13 things you can do with your old mismatched socks

We’ve all been there before: while folding laundry we discover a pair-less sock. Its twin is nowhere to be found in the load and it can be pretty annoying. But it doesn’t have to be this way.

Losing socks can be a blessing in disguise because there are many other uses for them. Socks can act as dusters, arm bands, beverage cozies, and so much more.

While many life hacks don’t work, here are 13 useful things to do with single socks.


Keep car windows from fogging with a sock and kitty litter

You read that right. Kitty litter poured into a mismatched sock can help prevent car windows from getting foggy. It’s a life hack most people probably never heard of, but nevertheless the results are, shall we say, litter-ally awesome. Simply pour the kitty litter into the sock and fill it up to the ankle. Tie a knot to secure it and then slip another sock over it. Place it by your windshield or near your car’s windows and voila! The kitty-litter-sock will absorb moisture and keep windows from fogging.

Clean a dry erase board

Dry erase boards are gross and most erasers on the market have very short lifespans. Replacing erasers with a sock is not only a better method for clean up, you can also throw it in the washing machine afterwards and use it again and again. You save time, money, and the constant trips to the sink to wash your hands.

Protect valuables while moving

A simple sock can protect small valuables while they’re in transit by acting as a cushion for the items. If they do happen to break, the sock can contain the damage and you’ll avoid any cuts or scrapes to your hands.

Make a stress ball

Make a stress ball

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If losing the other pair to your sock is causing you stress, use the lonely sock to create a stress ball! Simply shove play dough into a sandwich bag and then place into the sock. It will help you de-stress instantly.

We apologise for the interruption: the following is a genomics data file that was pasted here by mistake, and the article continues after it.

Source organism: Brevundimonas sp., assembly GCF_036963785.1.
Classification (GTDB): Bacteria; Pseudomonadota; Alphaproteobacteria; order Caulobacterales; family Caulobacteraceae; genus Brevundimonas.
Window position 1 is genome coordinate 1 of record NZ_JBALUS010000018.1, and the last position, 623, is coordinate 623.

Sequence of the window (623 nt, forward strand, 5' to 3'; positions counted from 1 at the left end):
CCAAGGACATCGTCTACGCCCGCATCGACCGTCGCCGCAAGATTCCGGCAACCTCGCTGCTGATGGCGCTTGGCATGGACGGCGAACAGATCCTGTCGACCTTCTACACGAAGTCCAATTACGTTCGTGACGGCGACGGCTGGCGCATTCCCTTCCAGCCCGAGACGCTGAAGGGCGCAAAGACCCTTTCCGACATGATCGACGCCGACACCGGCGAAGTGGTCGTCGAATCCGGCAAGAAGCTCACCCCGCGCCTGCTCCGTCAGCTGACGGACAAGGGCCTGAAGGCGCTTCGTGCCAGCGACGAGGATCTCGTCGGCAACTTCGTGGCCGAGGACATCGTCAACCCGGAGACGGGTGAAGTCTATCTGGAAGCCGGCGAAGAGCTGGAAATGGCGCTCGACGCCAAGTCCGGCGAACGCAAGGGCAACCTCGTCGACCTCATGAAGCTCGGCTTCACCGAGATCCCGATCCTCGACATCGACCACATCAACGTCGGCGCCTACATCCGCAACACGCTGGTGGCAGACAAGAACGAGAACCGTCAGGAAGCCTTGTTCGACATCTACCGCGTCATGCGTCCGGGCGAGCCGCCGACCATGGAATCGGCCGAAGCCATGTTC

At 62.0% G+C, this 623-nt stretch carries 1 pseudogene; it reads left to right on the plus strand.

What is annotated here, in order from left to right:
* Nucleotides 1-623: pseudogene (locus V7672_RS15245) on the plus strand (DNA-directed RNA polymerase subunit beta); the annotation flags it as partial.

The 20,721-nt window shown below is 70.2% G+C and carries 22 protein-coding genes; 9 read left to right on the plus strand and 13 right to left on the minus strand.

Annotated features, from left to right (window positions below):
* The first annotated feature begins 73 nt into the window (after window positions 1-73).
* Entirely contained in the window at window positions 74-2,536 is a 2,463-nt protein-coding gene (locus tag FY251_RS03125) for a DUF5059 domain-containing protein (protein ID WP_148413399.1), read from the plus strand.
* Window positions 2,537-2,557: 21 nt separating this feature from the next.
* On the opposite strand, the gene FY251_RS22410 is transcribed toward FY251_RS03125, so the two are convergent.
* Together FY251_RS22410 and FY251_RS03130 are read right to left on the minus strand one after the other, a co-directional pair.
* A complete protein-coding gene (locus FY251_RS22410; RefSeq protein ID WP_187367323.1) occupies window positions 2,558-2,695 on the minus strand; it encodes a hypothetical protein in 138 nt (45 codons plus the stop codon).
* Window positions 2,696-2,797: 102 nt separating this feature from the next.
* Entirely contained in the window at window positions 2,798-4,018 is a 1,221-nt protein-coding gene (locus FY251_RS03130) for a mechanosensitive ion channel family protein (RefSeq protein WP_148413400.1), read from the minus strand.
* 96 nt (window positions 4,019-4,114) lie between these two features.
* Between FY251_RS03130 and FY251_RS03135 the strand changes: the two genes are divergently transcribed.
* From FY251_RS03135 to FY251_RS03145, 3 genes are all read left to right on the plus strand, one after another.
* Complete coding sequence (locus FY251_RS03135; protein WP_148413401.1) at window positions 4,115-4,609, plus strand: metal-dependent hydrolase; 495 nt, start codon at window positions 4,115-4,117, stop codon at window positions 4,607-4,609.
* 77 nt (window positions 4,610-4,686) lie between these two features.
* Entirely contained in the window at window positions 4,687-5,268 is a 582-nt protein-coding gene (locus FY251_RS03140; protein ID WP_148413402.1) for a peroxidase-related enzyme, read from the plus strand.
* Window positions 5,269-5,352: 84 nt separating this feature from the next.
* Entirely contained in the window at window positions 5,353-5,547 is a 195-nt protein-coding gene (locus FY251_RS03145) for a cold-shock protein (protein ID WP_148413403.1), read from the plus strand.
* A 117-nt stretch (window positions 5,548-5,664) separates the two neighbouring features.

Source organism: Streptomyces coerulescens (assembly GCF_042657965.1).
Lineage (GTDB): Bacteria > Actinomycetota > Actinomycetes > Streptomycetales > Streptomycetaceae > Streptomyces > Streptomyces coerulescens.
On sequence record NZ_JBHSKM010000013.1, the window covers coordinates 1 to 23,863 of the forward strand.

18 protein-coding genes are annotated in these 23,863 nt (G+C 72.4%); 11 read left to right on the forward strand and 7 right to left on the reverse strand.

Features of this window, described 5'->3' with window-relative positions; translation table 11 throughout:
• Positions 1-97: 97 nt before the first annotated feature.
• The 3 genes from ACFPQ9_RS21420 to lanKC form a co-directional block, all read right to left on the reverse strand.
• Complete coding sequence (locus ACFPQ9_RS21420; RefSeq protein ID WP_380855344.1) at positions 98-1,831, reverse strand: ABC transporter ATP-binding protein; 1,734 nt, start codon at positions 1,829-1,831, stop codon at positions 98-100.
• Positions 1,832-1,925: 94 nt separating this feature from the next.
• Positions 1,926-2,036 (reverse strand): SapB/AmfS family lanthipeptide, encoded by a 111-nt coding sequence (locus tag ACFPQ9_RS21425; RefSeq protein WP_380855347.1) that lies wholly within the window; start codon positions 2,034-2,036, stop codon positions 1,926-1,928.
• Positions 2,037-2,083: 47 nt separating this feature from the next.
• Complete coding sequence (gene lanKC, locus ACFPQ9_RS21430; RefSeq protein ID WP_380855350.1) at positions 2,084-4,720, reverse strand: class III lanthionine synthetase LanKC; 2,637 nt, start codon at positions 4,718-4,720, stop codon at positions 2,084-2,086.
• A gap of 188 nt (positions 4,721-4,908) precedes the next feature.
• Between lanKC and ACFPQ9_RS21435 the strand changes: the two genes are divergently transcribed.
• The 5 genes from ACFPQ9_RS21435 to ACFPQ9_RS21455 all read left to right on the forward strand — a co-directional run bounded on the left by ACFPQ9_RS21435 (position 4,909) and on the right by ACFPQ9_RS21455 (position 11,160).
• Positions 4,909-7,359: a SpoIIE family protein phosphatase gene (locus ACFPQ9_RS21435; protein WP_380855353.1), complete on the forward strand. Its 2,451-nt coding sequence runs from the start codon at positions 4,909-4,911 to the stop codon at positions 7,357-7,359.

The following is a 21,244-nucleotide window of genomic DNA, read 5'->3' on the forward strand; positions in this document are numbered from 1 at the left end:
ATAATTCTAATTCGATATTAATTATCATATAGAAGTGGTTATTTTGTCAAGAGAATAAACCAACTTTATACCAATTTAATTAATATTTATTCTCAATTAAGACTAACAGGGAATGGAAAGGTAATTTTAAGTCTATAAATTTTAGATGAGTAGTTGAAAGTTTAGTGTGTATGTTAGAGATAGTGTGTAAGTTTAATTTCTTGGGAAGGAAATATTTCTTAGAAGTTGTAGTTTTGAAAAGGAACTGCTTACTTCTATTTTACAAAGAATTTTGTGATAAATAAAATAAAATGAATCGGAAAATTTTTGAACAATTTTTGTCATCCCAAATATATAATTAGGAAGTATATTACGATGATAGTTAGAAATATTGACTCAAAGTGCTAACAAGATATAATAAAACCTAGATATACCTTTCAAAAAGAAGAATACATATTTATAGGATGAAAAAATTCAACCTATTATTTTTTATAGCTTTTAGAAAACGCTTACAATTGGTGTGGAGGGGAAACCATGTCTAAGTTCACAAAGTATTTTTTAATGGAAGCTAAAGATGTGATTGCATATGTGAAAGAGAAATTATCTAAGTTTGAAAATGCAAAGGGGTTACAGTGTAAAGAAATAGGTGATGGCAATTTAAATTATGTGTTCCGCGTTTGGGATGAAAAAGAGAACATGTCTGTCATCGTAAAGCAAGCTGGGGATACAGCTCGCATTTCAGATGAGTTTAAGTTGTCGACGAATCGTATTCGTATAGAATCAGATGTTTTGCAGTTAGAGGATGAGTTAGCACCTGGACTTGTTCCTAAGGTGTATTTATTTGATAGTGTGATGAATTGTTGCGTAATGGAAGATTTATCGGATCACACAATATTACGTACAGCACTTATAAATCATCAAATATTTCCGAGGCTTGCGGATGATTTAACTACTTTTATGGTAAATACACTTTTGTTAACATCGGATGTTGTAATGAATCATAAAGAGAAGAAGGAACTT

Keep game pieces together

Avoid drama at your next game night. Placing board game pieces into a sock with a knot at the top can keep them together forever.

Create a sweater for your canine friend

Create a sweater for your canine friend

Reuters/Claro Cortes

 

A large tube sock can go a long way to keep your com-paw-nion warm and comfortable this winter. If you’re up for a little bit of cutting and sewing, you won’t need to visit a pet store for a dog sweater. Here’s a good instructional video that can help you design one.

Create cozies for beverages

Let’s face it: most beer or coffee cozies these days are too big or bulky. Simplify and customize your own cozy by cutting the top section off your sock (for your ankle and calf). Don’t forget to measure your mug or coffee cup first before choosing your sock.

Avoid paint stains on floors

Floors can take a beating during home improvement season. If you’re remodeling your living room or giving your kitchen a color upgrade, be sure to slip a sock or two over your shoes. You’ll keep them clean and prevent any damage to your floors.

Make a homemade hacky sack

Everyone’s favorite summer camp game can be made with a mismatched sock by adding rice or plastic beads and securing it with a knot at the top. You can see a more detailed tutorial here.

Make a unique armband for mobile devices

Make a unique armband for mobile devices

Kevin Smith/Business Insider

 

Have you checked Amazon lately for the price of an armband? They don’t come cheap if you include shipping and handling. Skip the fancy band and use a sock instead. Cut the sock at the ankle and place the tube around your arm. Fold it once and place your device inside. Here’s a quick DIY guide if you’re having trouble creating it.

Leg warmers

Probably the most well known DIY trick, cutting off the toe section of your socks can make for warm and cozy leg warmers.

Dusting

Put down your dusting stick and instead use a mismatched sock. It will trap dirt, hair, and dust on appliances, tables, blinds and any other household object. Plus, once you’re done with it you can throw it in the washing machine and use it again.

Cover ice packs

Applying ice directly on a bump or bruise can do more harm than good. Make your ice pack more bearable by slipping a sock over it and applying it to your injury. It won’t give you a freezer burn and can help you recover faster.

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